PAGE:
Small-Scale Rearing Unit. The oviposition component of the unit was built around a frame of aluminum posts (height 48 cm) (Fig. 1) whose legs were placed in water dishes to exclude ants. Plant trays (61.0 x 30.6 x 3.4 cm l/w/h) were fitted at the top and bottom (16 and 46 cm) of the chamber (Fig. 1C). The frame was wrapped on the outside with shade fabric (black polypropylene, 63% shade) to form walls, reduce light and elevate humidity. As the adult food source, stems and foliage of potted host plants entered the unit through lateral slits on two sides (Fig. 1F). A tray with specially prepared soil oviposition substrate was fitted in the bottom level while the top was covered by either a plant tray that served as a lid or one that was prepared with roots that housed late instars (Fig. 1A). The oviposition substrate and egg extraction techniques were identical to those described in Lapointe et al. (1989) where the soil substrate with eggs was washed in water and passed through a series of sieves to remove particulates, followed by egg extraction using flotation in a saline solution.


Plant trays were specially prepared to provide feeding and development sites for nymphs. The bottom of each tray was latticed with holes that allowed roots to descend. Trays were planted with 21 plants (each with 5–7 stems) in a 2-cm layer of soil. The best root growth was obtained by using young material with partially pruned roots and foliage and planted in contact with the bottom of the tray in soil fertilized with N:P:K (15:15:15) at 2 g/l water. After five days this tray was stacked on top of another with a dusting of fertilized soil to stimulate root growth. About three weeks after transplant the space between the trays filled with enough roots for infestation with eggs, each tray receiving 500 eggs 1–2 d from hatch. The eggs, in groups of 50 on pieces of cut filter paper, were placed on the lower tray with the upper tray of roots replaced on top.

Three weeks after infestation the lower tray was removed and the upper tray was mounted on a wooden frame (58 x 29 x 10 cm l/w/h) (Fig. 1B). This frame allowed the roots to descend and thereby give the adults more space to emerge. The dark and high humidity conditions also helped to maintain root quality. Just before adult emergence this frame was positioned alongside the aluminum oviposition chamber. Adults moved from the frame to the relative light of the oviposition chamber through a long opening (1.5 x 56.0 cm) on one side of the frame that abutted a slit in the wall of the oviposition chamber (Fig. 1D).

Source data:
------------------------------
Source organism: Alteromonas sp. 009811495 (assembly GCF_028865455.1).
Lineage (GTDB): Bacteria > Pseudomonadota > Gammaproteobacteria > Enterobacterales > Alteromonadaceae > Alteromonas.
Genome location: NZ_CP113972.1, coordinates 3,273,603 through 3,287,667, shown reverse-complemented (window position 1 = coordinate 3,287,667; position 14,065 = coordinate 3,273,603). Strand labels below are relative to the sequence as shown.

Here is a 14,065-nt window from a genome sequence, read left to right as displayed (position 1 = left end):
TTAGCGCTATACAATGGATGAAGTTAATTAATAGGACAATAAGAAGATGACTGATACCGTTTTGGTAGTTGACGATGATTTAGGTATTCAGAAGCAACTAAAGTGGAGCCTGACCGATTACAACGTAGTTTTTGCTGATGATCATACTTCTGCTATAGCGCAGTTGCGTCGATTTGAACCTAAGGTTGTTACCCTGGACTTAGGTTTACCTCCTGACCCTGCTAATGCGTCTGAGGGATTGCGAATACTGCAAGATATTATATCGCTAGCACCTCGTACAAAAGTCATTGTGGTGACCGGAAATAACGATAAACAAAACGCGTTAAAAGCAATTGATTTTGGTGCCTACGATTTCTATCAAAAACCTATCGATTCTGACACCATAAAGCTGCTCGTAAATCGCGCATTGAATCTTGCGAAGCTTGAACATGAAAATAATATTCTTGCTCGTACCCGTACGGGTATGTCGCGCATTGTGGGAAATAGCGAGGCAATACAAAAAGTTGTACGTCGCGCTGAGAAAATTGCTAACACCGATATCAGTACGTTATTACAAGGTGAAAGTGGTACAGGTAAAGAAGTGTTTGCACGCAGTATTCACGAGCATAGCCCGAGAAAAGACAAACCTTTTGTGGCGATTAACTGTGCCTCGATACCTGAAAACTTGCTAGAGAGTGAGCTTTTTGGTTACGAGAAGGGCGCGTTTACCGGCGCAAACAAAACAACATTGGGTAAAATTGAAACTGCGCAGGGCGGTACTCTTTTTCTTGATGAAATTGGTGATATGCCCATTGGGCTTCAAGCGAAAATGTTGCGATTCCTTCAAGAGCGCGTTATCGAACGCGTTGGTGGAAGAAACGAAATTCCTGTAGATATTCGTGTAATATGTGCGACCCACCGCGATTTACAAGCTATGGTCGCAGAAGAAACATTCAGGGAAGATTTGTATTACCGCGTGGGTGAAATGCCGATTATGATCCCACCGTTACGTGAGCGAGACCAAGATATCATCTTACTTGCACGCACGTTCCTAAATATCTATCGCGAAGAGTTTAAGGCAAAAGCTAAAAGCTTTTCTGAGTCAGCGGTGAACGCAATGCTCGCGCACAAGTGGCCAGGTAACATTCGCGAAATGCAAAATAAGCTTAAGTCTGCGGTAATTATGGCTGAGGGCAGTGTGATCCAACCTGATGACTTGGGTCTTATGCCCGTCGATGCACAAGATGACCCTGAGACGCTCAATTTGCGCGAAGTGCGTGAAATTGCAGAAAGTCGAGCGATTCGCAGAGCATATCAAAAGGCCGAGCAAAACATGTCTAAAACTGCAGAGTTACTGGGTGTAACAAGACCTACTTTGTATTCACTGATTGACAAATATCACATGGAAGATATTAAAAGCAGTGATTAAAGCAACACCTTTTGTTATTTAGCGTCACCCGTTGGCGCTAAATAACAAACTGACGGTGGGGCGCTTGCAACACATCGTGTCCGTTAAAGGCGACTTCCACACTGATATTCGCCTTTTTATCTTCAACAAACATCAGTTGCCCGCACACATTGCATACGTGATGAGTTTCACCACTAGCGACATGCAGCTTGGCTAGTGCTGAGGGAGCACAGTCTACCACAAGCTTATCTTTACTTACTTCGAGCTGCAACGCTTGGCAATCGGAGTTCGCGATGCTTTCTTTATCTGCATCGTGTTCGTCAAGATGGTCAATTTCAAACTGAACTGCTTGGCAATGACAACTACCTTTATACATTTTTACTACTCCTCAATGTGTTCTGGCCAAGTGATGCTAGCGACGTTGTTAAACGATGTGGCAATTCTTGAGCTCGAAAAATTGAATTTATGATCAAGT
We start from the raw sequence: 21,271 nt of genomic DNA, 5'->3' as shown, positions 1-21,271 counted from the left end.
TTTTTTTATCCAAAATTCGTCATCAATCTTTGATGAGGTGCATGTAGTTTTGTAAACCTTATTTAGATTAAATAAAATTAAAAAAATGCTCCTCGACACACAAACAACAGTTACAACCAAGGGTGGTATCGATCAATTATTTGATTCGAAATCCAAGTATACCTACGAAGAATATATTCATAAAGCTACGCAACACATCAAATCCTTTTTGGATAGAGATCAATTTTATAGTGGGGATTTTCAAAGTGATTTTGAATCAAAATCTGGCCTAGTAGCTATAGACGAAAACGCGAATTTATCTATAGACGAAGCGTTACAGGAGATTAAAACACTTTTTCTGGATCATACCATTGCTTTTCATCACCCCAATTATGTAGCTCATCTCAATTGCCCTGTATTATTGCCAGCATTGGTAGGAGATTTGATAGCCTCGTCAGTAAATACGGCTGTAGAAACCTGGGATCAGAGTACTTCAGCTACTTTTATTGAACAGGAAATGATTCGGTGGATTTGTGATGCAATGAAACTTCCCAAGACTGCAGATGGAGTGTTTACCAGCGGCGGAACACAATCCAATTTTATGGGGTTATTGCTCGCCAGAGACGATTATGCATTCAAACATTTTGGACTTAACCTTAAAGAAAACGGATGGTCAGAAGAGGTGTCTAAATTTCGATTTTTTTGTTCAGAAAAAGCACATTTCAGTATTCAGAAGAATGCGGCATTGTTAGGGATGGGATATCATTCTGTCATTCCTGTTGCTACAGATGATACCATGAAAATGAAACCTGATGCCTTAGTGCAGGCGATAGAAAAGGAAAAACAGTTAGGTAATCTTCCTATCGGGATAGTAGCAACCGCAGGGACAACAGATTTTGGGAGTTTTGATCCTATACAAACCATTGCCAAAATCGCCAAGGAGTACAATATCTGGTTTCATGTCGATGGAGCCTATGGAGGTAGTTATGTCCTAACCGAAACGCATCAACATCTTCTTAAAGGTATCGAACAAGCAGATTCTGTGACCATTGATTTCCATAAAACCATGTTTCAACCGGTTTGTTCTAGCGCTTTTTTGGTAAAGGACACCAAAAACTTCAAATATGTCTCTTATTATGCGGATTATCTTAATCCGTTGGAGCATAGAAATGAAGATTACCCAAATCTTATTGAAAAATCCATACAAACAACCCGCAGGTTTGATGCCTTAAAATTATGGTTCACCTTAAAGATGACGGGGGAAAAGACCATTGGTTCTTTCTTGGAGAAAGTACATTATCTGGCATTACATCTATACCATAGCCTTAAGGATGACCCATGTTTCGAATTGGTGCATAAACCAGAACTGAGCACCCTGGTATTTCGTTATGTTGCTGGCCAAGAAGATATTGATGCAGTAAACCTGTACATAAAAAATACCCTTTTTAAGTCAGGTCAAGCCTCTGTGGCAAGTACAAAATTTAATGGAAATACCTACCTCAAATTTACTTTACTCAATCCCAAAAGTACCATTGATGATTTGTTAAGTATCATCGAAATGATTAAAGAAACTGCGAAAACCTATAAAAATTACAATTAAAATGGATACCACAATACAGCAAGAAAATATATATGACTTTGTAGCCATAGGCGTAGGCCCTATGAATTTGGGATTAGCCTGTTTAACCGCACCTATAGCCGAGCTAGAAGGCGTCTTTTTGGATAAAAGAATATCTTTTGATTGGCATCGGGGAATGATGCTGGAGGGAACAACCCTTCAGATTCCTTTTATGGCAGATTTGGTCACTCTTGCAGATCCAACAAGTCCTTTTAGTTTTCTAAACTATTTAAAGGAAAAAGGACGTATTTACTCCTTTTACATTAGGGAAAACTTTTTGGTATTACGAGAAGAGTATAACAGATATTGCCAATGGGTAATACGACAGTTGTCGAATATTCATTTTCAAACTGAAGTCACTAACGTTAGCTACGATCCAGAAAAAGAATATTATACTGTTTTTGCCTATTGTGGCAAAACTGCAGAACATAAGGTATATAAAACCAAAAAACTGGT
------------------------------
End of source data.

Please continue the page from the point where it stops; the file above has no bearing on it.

To iterate our way to the most appropriate design, we evaluated three versions of the rearing unit that allowed us to compare contrasting conditions of root exposure and light gradient (Fig. 2). The first version was the complete unit as described above where adults were recovered from the oviposition chamber after emerging from the wooden frame where nymphs completed development. We tested a second version thought to increase emergence from the dark conditions under the wooden frame by allowing adults to emerge into a higher light environment. This consisted of just the nymphal rearing unit where adults exited the wooden frame into a large emergence cage (61.5 x 31.0 x 30.0 cm l/w/h) covered in white nylon mosquito netting. The third version was as the unit was originally conceived, consisting of a single unit without use of the wooden frame; the root tray with nymphs was placed directly on top of the oviposition chamber three weeks after infestation. This version gauged the capacity of roots that were more exposed to support nymphal development and adult emergence.


Six paired repetitions of versions 2 and 3 were evaluated on separate dates from October 1997 to February 1998 whereas five repetitions of version 1 were evaluated later from August 1998 to June 1999. Differences among these three versions in efficiency (measured as the proportion of infested eggs that emerged as adults) and sex ratio of emerging adults were tested using the Tukey-Kramer HSD test while deviations from a 1:1 sex ratio were tested using the Wilcoxon signed-rank nonparametric test (SAS Institute 1989).